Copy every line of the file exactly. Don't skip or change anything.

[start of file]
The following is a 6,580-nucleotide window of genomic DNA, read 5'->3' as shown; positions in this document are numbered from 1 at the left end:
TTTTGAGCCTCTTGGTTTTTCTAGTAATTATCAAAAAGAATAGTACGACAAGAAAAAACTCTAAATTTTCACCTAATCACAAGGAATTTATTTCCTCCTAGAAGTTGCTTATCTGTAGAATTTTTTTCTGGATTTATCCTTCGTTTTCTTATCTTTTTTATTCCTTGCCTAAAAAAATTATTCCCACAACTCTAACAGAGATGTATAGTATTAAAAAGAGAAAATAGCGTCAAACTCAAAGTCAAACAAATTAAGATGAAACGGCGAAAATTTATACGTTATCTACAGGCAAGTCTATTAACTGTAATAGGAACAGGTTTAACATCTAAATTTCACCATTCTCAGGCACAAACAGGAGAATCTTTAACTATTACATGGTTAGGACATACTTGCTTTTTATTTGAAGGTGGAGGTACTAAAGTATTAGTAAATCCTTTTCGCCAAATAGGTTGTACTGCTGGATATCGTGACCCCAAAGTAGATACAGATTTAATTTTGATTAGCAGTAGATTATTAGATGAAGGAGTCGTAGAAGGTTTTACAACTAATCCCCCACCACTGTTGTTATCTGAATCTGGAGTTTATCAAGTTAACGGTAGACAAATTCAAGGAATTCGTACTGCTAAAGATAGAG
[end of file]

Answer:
The following is a 6,580-nucleotide window of genomic DNA, read 5'->3' as shown; positions in this document are numbered from 1 at the left end:
TTTTGAGCCTCTTGGTTTTTCTAGTAATTATCAAAAAGAATAGTACGACAAGAAAAAACTCTAAATTTTCACCTAATCACAAGGAATTTATTTCCTCCTAGAAGTTGCTTATCTGTAGAATTTTTTTCTGGATTTATCCTTCGTTTTCTTATCTTTTTTATTCCTTGCCTAAAAAAATTATTCCCACAACTCTAACAGAGATGTATAGTATTAAAAAGAGAAAATAGCGTCAAACTCAAAGTCAAACAAATTAAGATGAAACGGCGAAAATTTATACGTTATCTACAGGCAAGTCTATTAACTGTAATAGGAACAGGTTTAACATCTAAATTTCACCATTCTCAGGCACAAACAGGAGAATCTTTAACTATTACATGGTTAGGACATACTTGCTTTTTATTTGAAGGTGGAGGTACTAAAGTATTAGTAAATCCTTTTCGCCAAATAGGTTGTACTGCTGGATATCGTGACCCCAAAGTAGATACAGATTTAATTTTGATTAGCAGTAGATTATTAGATGAAGGAGTCGTAGAAGGTTTTACAACTAATCCCCCACCACTGTTGTTATCTGAATCTGGAGTTTATCAAGTTAACGGTAGACAAATTCAAGGAATTCGTACTGCTAAAGATAGAG